BRADENTON — Buyer beware for those who purchased a new home air conditioning system and expect to get a $1,500 state rebate.
The state now says it can’t promise the $17.5 million worth of rebates will be paid to consumers who complete the required duct testing to purchase and install an energy-efficient air conditioning system.
At least 750 consumers statewide are owed rebates since the state suspended the program last week.
It is unknown when rebates will be paid as the Florida Legislature has not yet authorized the use of the federal stimulus money and may not do so until November.
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“At this point, anyone who continues through the installation or duct testing process should do so with the understanding that a rebate may not be forthcoming,” said Sterling Ivey, press secretary for Gov. Charlie Crist.
Ivey says the Florida Legislature was required to appropriate the money during the 2010 legislative session but because the program wasn’t fully developed, the money was placed in a savings account in the Florida Energy Office rather than a checking account.
Rep. Bill Galvano, R-Bradenton, who is on the Legislative Budget Commission, says the governor’s office should never have announced nor started the program on Aug. 30 before the money was authorized for spending.
“The issue that we’re having stems from the fact that this program wasn’t brought before the Legislature when we did the budget,” Galvano said. “Now the funds have come in from the federal government and our budget would have to have a change to implement the program. The frustration is that this announcement was made prematurely since we didn’t have the program included.”
Despite not having the authorization to spend the rebate money, Ivey said the state never imagined that permission wouldn’t be granted to pay out the rebates.
“The Florida Energy Office received no indication that the Legislature would not provide the spending authority or move the money from the existing account to the program account so the rebate checks could be sent out,” Ivey said.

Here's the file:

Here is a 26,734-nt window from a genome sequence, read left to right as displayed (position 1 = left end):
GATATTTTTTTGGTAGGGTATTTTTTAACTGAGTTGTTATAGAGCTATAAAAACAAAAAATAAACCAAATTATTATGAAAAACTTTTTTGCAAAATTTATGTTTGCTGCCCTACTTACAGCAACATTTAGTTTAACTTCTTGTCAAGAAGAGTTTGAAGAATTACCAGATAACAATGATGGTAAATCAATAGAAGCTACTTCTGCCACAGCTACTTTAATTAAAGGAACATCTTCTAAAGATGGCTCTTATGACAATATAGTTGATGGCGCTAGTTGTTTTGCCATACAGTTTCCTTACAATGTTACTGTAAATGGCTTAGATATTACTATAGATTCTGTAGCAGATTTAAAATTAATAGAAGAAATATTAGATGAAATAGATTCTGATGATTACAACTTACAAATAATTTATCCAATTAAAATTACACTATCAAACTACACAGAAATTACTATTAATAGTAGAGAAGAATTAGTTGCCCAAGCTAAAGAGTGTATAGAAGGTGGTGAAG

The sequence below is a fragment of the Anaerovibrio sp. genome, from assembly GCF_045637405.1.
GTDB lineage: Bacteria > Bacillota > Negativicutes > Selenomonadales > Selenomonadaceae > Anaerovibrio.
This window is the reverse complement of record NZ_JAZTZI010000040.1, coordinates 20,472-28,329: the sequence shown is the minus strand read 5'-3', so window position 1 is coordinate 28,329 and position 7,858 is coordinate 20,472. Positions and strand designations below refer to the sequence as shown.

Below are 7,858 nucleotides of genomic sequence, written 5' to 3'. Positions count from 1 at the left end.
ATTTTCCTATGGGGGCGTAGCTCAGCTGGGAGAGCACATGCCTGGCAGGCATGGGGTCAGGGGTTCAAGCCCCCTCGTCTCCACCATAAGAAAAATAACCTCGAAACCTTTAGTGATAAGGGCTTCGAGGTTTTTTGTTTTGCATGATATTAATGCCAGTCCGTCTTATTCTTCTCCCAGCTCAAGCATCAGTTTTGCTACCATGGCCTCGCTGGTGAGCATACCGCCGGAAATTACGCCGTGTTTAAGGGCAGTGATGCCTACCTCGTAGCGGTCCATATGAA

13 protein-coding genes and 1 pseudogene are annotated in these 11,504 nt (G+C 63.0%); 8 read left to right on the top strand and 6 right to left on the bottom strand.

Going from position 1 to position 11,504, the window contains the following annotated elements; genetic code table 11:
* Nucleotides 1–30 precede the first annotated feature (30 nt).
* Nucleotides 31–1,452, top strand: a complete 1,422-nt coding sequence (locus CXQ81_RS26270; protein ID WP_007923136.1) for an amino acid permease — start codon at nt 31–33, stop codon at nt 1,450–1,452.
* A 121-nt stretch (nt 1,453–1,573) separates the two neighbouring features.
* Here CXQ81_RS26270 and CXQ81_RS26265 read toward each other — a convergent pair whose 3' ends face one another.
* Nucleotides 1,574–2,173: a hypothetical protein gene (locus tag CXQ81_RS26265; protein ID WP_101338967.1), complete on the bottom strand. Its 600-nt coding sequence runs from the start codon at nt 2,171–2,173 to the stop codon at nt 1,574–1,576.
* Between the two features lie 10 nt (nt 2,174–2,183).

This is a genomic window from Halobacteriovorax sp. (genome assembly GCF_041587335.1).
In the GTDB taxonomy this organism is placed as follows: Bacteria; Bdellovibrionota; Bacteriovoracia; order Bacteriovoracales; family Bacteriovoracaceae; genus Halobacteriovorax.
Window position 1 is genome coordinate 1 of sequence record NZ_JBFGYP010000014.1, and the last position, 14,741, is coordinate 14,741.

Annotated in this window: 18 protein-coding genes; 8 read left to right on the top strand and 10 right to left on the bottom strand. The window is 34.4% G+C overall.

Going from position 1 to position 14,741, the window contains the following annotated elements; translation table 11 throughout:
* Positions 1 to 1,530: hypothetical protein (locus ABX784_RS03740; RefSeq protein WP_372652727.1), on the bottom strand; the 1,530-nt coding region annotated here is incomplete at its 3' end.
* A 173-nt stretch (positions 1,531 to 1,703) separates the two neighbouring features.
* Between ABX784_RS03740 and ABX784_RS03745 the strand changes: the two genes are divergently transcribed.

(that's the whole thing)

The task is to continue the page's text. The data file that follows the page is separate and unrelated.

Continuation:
The frozen funds have created a headache for businesses and consumers alike.
Jaime DiDomenico, president of N&M Cool in Sarasota, had big expectations for the rebate program’s potential for new business.
“We think it stinks,” DiDomenico said of the freeze on rebates. “We installed about 60 systems where customers are expecting this money. I’ve had several cancellations as a result.”
Troy Larkin, renewable energy marketing specialty manager at Tri County Air Conditioning and Heating Inc., said local consumers and the industry are caught in a “political web.”
“It appears that politics is the reason for this,” Larkin said. “I don’t think it’s Republican or Democrat, I think it’s both because Crist chose to run (for U.S. Senate) as an Independent. Yes, the Republicans are mad because he jumped ship but Democrats are afraid Crist will get into office and do some things more toward the conservative side.”
Larkin spent about $10,000 in television, newspaper and radio advertisements, and has several angry consumers who were enticed to install new AC units because of the state’s $1,500 rebate.
“We appear to have egg on our face at this particular point,” Larkin said.
Galvano said the state could have avoided this issue alltogether by waiting for the Legislature’s authorization before rolling out the rebate program.
“People are frustrated and rightly so because they believe that there’s a program ready to go and the reality is it’s not,” Galvano said.